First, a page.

Computing Reviews
Today's Issue Hot Topics Search Browse Recommended My Account Log In
Review Help
Bit-level two’s complement matrix multiplication
Grover R., Shang W., Li Q. Integration, the VLSI Journal33 (1):3-21,2002.Type:Article
Date Reviewed: Oct 2 2003

Grover, Shang, and Li present a bit-level matrix multiply algorithm where products are not computed completely at the word level, but, instead, partial sums and carries in the products are sent to the accumulation operation, resulting in the removal of carry propagation from the critical path. This work extends earlier fixed-point work to fixed-point two’s complement numbers.

Bit-level dependence structures are developed for the matrix multiply algorithm, and used for mapping to a bit-level architecture. The design is proven to be time optimal and conflict free, and for word length p, the algorithm is shown to be O(log p) faster than word-level matrix multiply.

The paper is well structured, with the inclusion of background material, and the use of examples and figures to illustrate the method and hardware implementation. The text presents a good level of detail for the method, mapping, and implementation of the algorithm. This paper should be of interest to hardware developers, as well as to readers interested in algorithm design and analysis.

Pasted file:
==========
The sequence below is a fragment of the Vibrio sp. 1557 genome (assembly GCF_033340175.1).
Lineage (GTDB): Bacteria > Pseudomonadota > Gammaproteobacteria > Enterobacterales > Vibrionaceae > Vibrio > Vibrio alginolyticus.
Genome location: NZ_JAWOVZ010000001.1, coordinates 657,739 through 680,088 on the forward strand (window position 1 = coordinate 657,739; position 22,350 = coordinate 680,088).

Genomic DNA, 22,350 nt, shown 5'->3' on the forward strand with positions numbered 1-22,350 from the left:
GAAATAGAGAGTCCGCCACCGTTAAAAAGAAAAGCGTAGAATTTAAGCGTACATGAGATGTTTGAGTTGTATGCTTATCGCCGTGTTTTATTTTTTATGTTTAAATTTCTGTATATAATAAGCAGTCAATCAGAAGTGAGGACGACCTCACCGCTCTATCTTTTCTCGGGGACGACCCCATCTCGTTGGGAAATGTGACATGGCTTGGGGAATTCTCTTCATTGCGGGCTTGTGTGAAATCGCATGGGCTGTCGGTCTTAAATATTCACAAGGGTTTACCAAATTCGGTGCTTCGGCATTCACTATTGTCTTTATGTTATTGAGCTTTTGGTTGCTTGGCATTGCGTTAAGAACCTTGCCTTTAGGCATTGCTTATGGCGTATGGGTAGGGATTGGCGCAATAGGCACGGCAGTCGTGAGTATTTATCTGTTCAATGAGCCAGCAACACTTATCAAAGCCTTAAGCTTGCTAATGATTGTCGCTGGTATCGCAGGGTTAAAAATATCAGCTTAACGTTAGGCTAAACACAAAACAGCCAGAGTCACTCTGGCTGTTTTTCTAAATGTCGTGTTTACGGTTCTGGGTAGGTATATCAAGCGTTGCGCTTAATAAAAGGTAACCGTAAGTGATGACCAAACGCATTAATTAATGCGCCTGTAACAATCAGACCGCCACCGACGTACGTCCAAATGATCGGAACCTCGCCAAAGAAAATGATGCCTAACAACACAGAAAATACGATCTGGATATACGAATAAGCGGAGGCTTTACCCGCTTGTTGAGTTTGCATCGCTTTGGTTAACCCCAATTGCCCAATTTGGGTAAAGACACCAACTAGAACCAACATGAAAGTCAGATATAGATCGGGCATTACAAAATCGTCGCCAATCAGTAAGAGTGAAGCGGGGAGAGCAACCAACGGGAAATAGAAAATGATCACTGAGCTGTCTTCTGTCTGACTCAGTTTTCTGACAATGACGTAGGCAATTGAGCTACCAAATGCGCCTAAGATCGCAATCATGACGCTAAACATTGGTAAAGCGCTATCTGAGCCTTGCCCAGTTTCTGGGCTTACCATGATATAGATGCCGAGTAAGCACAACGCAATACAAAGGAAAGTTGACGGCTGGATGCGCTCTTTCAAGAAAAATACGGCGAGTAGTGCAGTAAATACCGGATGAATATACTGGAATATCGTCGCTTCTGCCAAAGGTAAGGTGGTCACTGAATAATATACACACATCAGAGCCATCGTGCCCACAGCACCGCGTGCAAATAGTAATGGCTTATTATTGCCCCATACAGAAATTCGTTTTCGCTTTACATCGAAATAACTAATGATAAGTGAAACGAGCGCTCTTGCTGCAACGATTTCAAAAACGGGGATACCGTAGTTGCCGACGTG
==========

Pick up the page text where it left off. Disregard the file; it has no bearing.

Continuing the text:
Reviewer:  M. Benson Review #: CR128323 (0401-0017)
Bookmark and Share
Would you recommend this review?
Other reviews under "Algorithms": Date
 Fifty years of P vs. NP and the possibility of the impossible
Fortnow L. Communications of the ACM 65(1): 76-85, 2022. Type: Article
Jun 27 2022
Integer summing algorithms on reconfigurable meshes
Nakano K., Wada R. Theoretical Computer Science 197(1-2): 57-77, 1998. Type: Article
Dec 1 1998
 New approach to design for reusability of arithmetic cores in systems-on-chip
Margala M., Wang H. Integration, the VLSI Journal 38(2): 185-203, 2004. Type: Article
Aug 17 2005

E-Mail This Printer-Friendly
Send Your Comments
Contact Us
Reproduction in whole or in part without permission is prohibited.   Copyright 2004™
Terms of Use
| Privacy Policy